Showing posts from April, 2013

Review of "Mandy Marries a Muslim," short story by Aliya Anjum

Summary: Mandy 22, breaks the news to her mother that a Muslim from Pakistan has asked her to marry him. Carol, 46, is a strong Baptist woman who has raised Mandy by herself, after her husband's untimely death. She is dead against the idea of her only daughter marrying a Muzlim man. She tells Mandy to stay away from those terrorist Muzlims. Zafar's family also opposes the match, since his mother had already chosen a bride for him in Pakistan. Mandy and Zafar met during college in her home state of Texas, where he had come to study from Pakistan. The two get married, ignoring their families protests. When both set of parents meet for the first time, it leads to surprising discoveries for everyone. Review: This is the second story I have reviewed for this author.  Both times I read her work I was left with a feeling that the story was unpolished and and possibly unfinished. Anjum's clear strength as an author is presenting compelling protagonist concep

For the Self-Employed Author

Well it's tax season.  Ick.  There's nothing quite so emotionally draining as handing all your hard-earned money off to the government.  Yes, loved ones could pass away.  But that's a different type of grief from what you experience bottoming out your car in a pothole that no one has bothered to fix with said tax dollars. But I digress. One thing short story authors really struggle with is money spent on cover art.  When cracking out a new story every week or month, it's simply not practical to spend $300 on every cover unless you're making gobs of money from some other job that you have. BUT... good quality cover art can make  you money.  People are shallow.  I'm shallow.  You're shallow.  Do you really want to spend $2.99 on a romance with a cover that looks like this? No. Would you spend money on a book that had a cover that looked like this? Come on.  He's wearing a loin cloth!  How could any woman resist that ? Point

Review of "An Arranged Marriage," short story by Aliva Anjum

Summary: Based on true events in the life of four women Physicians in the US. 23-year old Reem, married 31-year old Iftikhar, in an arranged marriage. Arriving in America after marriage, she had hoped of a joyous, beautiful life. However, Reem soon discovered, that everything about Iftikhar was a lie. Read the story of her suffering and eventual triumph, in the land of opportunity. Review: This story is a diamond in the rough.  There's a very powerful and rich message but it's covered up by choppy pacing and editing issues. The story is told stream of consciousness style from the point of view of a young woman named Reem.  There's not much in the way of description but you eventually learn that she's in medical school, smart and very career driven. Most of the story takes place as Reem takes her oath to become a United States citizen.  I felt that the setting was perfect for such a piece.  It's exactly the type of place one would become so reflectiv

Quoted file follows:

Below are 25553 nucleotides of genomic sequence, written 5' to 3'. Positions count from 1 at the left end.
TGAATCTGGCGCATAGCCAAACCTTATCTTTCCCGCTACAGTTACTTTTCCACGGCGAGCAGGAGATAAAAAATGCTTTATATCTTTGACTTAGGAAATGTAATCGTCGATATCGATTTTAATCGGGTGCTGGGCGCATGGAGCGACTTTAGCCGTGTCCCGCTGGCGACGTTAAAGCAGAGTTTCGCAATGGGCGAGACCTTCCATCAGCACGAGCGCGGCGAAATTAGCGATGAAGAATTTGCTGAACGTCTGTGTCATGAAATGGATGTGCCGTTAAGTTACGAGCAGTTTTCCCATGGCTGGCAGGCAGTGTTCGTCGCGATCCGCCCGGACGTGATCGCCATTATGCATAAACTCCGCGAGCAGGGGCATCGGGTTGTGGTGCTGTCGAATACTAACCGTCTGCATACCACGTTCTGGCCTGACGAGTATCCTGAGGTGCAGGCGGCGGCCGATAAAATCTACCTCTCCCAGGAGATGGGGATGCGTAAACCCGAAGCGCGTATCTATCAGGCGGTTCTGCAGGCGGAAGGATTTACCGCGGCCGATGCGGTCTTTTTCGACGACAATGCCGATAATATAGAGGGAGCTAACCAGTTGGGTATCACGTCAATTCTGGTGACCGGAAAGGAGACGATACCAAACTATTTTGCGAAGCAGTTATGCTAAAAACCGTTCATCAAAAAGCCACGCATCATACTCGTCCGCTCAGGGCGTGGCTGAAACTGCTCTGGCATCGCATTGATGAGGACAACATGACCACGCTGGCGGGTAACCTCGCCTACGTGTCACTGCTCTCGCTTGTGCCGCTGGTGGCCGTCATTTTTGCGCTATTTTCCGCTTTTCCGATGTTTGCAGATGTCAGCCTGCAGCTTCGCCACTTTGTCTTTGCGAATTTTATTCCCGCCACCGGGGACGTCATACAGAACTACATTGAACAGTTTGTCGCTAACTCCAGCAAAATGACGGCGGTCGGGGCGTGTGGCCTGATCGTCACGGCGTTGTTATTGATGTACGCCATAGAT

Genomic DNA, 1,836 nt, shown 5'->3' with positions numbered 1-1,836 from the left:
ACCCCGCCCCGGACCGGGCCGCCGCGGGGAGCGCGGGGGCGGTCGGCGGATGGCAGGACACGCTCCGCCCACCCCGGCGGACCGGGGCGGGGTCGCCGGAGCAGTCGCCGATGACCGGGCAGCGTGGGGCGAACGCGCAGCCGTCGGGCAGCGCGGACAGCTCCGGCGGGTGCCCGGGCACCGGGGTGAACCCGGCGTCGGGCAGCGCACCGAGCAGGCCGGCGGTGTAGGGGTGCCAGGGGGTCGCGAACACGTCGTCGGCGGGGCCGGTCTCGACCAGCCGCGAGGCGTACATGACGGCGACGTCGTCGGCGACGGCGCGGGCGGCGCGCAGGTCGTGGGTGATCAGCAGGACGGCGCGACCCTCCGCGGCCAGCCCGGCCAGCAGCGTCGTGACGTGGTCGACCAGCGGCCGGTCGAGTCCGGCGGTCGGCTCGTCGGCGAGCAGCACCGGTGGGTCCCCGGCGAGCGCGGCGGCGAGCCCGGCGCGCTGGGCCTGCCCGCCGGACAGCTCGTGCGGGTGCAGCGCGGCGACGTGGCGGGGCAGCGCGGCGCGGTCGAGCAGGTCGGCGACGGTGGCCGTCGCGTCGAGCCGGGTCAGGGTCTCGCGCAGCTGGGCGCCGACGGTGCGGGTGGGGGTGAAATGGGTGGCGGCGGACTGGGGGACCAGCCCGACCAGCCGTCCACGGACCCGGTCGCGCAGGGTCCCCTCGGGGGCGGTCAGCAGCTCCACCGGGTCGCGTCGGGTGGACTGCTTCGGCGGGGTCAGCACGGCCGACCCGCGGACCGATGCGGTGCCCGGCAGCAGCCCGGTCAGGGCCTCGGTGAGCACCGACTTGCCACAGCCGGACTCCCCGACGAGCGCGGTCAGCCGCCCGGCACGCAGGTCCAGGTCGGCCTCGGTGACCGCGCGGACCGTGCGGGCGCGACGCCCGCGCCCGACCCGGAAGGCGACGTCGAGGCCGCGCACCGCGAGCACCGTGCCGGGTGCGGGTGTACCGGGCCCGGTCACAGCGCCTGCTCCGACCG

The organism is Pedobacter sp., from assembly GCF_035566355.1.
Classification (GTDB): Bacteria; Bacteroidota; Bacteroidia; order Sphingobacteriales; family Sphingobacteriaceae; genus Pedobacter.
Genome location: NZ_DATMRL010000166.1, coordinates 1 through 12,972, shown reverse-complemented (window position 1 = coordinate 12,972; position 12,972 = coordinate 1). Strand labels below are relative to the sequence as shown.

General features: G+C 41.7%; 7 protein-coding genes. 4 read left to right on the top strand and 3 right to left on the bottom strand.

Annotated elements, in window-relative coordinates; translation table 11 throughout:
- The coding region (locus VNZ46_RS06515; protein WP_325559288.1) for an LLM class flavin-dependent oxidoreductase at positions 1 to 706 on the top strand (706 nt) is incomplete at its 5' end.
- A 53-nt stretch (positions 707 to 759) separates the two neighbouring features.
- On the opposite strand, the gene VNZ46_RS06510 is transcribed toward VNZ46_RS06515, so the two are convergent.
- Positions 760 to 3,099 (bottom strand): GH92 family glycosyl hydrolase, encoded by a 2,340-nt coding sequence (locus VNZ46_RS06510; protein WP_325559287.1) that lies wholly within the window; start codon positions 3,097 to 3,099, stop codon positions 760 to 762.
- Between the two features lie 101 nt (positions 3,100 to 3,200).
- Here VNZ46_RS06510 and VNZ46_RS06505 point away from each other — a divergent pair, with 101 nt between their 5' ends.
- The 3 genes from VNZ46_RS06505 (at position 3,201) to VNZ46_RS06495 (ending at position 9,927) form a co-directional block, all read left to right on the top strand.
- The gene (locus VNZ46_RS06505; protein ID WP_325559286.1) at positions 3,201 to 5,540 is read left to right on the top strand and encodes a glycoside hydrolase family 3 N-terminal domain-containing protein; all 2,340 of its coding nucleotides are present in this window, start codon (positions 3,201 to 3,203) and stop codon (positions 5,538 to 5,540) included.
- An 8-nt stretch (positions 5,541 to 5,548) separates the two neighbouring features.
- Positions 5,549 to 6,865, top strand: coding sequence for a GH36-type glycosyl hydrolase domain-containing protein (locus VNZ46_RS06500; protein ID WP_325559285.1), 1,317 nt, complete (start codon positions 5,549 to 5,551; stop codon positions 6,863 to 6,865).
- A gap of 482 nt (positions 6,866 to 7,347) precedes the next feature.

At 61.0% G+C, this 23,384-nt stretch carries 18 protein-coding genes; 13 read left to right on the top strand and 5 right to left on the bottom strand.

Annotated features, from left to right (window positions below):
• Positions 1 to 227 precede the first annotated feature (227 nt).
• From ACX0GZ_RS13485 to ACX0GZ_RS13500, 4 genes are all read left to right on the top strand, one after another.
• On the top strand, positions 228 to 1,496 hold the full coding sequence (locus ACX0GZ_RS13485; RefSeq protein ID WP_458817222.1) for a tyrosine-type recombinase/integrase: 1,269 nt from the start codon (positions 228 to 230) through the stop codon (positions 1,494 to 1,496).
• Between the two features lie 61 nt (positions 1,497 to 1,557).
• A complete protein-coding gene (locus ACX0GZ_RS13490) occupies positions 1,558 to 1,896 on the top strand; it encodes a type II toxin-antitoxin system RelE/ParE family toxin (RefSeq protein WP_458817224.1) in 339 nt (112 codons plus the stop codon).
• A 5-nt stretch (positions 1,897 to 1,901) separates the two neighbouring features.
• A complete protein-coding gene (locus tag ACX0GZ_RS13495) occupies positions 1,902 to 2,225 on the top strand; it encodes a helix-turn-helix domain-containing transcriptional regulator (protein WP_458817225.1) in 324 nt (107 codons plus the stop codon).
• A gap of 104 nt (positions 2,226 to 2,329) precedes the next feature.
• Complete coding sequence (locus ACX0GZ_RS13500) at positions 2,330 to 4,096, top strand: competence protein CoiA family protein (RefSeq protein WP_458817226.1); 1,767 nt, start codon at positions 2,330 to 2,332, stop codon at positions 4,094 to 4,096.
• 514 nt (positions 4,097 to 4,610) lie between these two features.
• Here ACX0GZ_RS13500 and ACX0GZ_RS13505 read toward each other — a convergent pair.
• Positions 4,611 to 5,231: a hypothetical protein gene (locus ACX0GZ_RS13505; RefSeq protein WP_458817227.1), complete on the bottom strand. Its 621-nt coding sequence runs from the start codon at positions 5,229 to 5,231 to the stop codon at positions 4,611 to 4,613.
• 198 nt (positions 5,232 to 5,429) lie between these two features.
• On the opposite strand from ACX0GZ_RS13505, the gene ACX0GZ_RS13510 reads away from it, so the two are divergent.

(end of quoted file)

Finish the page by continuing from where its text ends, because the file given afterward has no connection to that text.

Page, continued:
The Power of Time and Experience

I just had this really cool experience while practicing my violin that gave me new perspective on writing.  I need to give a quick history though in order for the coolness of the experience to come across properly. I started playing the violin when I was 4.  So number of years invested in music = more than 20.  I don't really remember much of playing the violin when I was really young.  Just that I did.  It wasn't until I was about 10 years old that I really have firm memories of learning pieces.  The memories stuck for two reasons.  One was just that I was older.  And two because by that point I was learning more advanced pieces.  The types of pieces that take you months to work through because they're f-ing hard .  You're not on Twinkle anymore, Toto. I remember working through some of those concertos and sonatas and eventually being able to play them but they still didn't feel easy.  Fast forward a few years... I studied music in college... learned more piece